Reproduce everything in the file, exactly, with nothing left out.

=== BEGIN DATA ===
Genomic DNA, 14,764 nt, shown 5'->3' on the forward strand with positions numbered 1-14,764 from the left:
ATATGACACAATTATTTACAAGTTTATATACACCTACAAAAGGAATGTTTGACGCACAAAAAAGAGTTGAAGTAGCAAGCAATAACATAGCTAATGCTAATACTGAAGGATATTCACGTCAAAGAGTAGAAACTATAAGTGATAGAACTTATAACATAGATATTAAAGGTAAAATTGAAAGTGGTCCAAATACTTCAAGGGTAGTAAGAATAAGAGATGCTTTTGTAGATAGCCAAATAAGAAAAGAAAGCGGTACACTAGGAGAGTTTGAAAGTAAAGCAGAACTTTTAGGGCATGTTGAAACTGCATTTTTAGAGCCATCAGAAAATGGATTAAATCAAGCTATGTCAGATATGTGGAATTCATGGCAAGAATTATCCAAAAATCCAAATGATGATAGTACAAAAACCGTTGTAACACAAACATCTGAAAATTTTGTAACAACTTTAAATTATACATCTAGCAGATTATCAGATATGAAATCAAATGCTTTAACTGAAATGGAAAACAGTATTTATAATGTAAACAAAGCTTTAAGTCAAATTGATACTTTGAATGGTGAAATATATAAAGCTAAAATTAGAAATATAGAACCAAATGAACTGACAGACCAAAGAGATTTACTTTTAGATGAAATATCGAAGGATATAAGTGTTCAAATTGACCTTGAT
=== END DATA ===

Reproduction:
Genomic DNA, 14,764 nt, shown 5'->3' on the forward strand with positions numbered 1-14,764 from the left:
ATATGACACAATTATTTACAAGTTTATATACACCTACAAAAGGAATGTTTGACGCACAAAAAAGAGTTGAAGTAGCAAGCAATAACATAGCTAATGCTAATACTGAAGGATATTCACGTCAAAGAGTAGAAACTATAAGTGATAGAACTTATAACATAGATATTAAAGGTAAAATTGAAAGTGGTCCAAATACTTCAAGGGTAGTAAGAATAAGAGATGCTTTTGTAGATAGCCAAATAAGAAAAGAAAGCGGTACACTAGGAGAGTTTGAAAGTAAAGCAGAACTTTTAGGGCATGTTGAAACTGCATTTTTAGAGCCATCAGAAAATGGATTAAATCAAGCTATGTCAGATATGTGGAATTCATGGCAAGAATTATCCAAAAATCCAAATGATGATAGTACAAAAACCGTTGTAACACAAACATCTGAAAATTTTGTAACAACTTTAAATTATACATCTAGCAGATTATCAGATATGAAATCAAATGCTTTAACTGAAATGGAAAACAGTATTTATAATGTAAACAAAGCTTTAAGTCAAATTGATACTTTGAATGGTGAAATATATAAAGCTAAAATTAGAAATATAGAACCAAATGAACTGACAGACCAAAGAGATTTACTTTTAGATGAAATATCGAAGGATATAAGTGTTCAAATTGACCTTGAT